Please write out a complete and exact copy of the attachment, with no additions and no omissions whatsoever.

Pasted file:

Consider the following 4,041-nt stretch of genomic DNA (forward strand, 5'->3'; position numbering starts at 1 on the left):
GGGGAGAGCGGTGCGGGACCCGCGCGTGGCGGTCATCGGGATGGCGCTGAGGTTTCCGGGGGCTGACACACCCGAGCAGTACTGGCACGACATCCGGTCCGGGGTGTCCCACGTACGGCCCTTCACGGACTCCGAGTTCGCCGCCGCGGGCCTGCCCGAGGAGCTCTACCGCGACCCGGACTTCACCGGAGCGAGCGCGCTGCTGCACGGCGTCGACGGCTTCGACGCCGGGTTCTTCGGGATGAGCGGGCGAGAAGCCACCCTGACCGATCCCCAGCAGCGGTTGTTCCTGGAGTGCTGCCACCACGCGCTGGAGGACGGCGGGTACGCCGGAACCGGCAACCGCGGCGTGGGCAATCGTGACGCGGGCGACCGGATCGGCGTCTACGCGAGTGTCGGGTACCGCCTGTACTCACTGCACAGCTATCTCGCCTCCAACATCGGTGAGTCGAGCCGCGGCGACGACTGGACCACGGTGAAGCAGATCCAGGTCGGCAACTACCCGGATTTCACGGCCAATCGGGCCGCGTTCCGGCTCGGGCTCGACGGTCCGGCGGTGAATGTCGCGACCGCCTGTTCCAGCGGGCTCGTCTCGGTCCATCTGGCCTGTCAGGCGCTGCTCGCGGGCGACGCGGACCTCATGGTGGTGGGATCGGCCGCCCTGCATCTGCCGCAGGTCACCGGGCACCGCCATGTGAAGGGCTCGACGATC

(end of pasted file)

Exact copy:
Consider the following 4,041-nt stretch of genomic DNA (forward strand, 5'->3'; position numbering starts at 1 on the left):
GGGGAGAGCGGTGCGGGACCCGCGCGTGGCGGTCATCGGGATGGCGCTGAGGTTTCCGGGGGCTGACACACCCGAGCAGTACTGGCACGACATCCGGTCCGGGGTGTCCCACGTACGGCCCTTCACGGACTCCGAGTTCGCCGCCGCGGGCCTGCCCGAGGAGCTCTACCGCGACCCGGACTTCACCGGAGCGAGCGCGCTGCTGCACGGCGTCGACGGCTTCGACGCCGGGTTCTTCGGGATGAGCGGGCGAGAAGCCACCCTGACCGATCCCCAGCAGCGGTTGTTCCTGGAGTGCTGCCACCACGCGCTGGAGGACGGCGGGTACGCCGGAACCGGCAACCGCGGCGTGGGCAATCGTGACGCGGGCGACCGGATCGGCGTCTACGCGAGTGTCGGGTACCGCCTGTACTCACTGCACAGCTATCTCGCCTCCAACATCGGTGAGTCGAGCCGCGGCGACGACTGGACCACGGTGAAGCAGATCCAGGTCGGCAACTACCCGGATTTCACGGCCAATCGGGCCGCGTTCCGGCTCGGGCTCGACGGTCCGGCGGTGAATGTCGCGACCGCCTGTTCCAGCGGGCTCGTCTCGGTCCATCTGGCCTGTCAGGCGCTGCTCGCGGGCGACGCGGACCTCATGGTGGTGGGATCGGCCGCCCTGCATCTGCCGCAGGTCACCGGGCACCGCCATGTGAAGGGCTCGACGATC